The City completed the Canal West Bank Alignment Analysis in 2015 to assist in decision making related to the final alignment of the Indianapolis North Flood Damage Reduction Project.  The analysis was completed by the City of Indianapolis as a result of stakeholder concerns regarding the protection of the water supply.  On November 9, 2015, Mayor Greg Ballard met with Colonel Beck, Commander, Louisville District, United States Army Corps of Engineers (Corps) to discuss the draft analysis and its findings.  On December 9, 2015, the Corps informed the City that READ MORE HERE

 

FEMA Updates Flood Maps

It’s actually somewhat old news that FEMA has updated their flood maps to include many more homes into the flood plain.  However many folks are still unaware that soon they will be required to pay flood insurance.  The maps below show the current homes in the flood plain and the homes that are newly considered in the flood plain.

flood dates

Flood Map Update Schedule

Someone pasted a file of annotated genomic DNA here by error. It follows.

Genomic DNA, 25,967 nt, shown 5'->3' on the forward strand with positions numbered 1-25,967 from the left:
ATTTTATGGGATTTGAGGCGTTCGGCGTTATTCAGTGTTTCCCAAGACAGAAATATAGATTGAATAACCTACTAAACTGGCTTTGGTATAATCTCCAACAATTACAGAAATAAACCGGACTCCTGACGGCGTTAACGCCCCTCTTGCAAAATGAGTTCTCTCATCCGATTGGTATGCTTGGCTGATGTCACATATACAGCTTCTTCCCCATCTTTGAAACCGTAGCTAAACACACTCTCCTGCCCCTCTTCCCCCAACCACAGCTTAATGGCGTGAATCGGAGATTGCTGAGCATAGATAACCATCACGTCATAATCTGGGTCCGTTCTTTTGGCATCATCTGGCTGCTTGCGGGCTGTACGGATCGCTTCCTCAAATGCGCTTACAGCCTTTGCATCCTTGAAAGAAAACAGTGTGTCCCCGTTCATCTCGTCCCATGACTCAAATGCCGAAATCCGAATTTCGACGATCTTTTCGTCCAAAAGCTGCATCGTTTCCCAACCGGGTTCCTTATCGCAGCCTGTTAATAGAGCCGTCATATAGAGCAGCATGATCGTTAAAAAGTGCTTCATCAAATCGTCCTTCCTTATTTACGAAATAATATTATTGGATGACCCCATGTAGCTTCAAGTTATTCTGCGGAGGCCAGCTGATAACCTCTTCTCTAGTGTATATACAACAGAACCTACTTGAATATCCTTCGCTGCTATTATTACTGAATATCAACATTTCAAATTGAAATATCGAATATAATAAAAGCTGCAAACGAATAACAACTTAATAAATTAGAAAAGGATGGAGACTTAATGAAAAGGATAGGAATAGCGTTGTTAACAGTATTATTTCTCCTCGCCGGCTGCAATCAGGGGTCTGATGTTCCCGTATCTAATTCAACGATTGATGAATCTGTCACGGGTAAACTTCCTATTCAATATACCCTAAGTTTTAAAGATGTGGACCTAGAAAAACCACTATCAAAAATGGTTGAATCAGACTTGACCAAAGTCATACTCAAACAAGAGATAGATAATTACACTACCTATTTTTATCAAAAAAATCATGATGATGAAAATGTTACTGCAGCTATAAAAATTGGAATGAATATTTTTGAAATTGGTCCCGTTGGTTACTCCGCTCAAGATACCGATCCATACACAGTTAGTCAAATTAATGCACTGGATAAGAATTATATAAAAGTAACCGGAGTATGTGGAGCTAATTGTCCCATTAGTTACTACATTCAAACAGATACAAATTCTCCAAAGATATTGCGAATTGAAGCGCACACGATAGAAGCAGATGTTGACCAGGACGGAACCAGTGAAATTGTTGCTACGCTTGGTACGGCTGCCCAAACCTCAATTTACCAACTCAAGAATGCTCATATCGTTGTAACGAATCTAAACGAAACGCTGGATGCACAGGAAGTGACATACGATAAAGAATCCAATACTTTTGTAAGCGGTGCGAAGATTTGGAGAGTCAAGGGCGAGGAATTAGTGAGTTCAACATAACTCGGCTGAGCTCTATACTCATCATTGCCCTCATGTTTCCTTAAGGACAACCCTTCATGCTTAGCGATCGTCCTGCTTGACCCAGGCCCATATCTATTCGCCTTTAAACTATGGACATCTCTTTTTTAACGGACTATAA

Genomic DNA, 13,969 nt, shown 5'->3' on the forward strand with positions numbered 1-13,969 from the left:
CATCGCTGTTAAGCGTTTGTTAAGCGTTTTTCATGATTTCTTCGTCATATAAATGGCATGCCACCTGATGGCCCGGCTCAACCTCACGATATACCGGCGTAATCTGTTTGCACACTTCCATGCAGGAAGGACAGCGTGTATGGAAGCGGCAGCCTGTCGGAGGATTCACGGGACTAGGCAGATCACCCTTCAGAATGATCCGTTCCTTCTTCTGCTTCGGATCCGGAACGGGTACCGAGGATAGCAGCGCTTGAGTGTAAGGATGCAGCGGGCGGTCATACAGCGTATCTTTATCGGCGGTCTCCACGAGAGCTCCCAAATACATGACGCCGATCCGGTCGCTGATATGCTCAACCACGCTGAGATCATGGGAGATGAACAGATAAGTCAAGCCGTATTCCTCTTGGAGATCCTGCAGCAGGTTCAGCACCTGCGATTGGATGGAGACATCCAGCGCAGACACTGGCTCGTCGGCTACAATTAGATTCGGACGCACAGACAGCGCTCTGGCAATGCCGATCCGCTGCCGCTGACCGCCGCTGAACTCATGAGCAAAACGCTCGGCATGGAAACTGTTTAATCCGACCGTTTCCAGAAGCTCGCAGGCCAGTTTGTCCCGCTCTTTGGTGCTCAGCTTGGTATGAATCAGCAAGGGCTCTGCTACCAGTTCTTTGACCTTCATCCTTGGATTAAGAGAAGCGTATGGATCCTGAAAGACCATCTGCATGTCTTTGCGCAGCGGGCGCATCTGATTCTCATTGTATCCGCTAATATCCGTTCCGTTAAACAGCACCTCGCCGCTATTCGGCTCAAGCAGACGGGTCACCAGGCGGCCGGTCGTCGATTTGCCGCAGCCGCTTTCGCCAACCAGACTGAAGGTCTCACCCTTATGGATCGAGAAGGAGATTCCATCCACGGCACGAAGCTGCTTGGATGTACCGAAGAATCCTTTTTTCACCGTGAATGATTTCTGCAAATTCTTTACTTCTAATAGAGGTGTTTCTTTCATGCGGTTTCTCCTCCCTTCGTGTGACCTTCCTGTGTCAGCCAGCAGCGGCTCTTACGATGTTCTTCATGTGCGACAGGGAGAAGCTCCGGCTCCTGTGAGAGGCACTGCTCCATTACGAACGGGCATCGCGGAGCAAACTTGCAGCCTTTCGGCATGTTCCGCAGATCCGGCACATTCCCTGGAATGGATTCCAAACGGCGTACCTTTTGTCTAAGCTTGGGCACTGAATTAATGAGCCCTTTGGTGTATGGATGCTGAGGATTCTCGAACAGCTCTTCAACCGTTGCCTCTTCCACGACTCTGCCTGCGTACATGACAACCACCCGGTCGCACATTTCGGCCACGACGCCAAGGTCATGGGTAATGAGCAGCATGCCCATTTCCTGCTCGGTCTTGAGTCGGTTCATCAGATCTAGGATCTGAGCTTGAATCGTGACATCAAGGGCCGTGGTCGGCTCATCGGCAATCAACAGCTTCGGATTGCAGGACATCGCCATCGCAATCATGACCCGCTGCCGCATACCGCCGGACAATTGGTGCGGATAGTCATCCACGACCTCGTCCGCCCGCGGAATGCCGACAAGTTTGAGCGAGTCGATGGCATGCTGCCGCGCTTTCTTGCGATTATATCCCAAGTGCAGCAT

effective

Flood Plains (effective or “current”)

 

preliminary

Flood Plains (preliminary or “as of April 19, 2016”)

 

WNA Supports City’s Decision

December 21, 2015 

Dear Mayor Ballard and Mayor-Elect Hogsett,

On behalf of the Warfleigh Neighborhood Association (WNA), I am writing to support the Department of Public Works’ selection of the Westfield Blvd. alignment to complete the Indianapolis North Flood Damage Reduction Project. The completion of this project is essential to ensuring the safety and sustainability of our neighborhood.

For over 15 years, Warfleigh residents have anticipated the completion of this project. Many of our neighbors bought their homes after researching projected completion dates for this project that have been delayed multiple times by previous administrations. While we all knowingly chose to live in a flood zone and understood the associated risks at the time of purchase, we invested in this great neighborhood under the assurance from the city that the project would be completed by now.

As recently as 2012, the projected completion date was set for the fall of 2014. Each year the project is delayed, hundreds of thousands dollars in flood insurance premiums are funneled out of the local economy from the Warfleigh neighborhood alone. Even if the Westfield Blvd alignment construction is started on schedule, residents in the project zone would not realize full protection until late 2018. Cost savings would then follow approximately a year later, once FEMA revises its flood maps.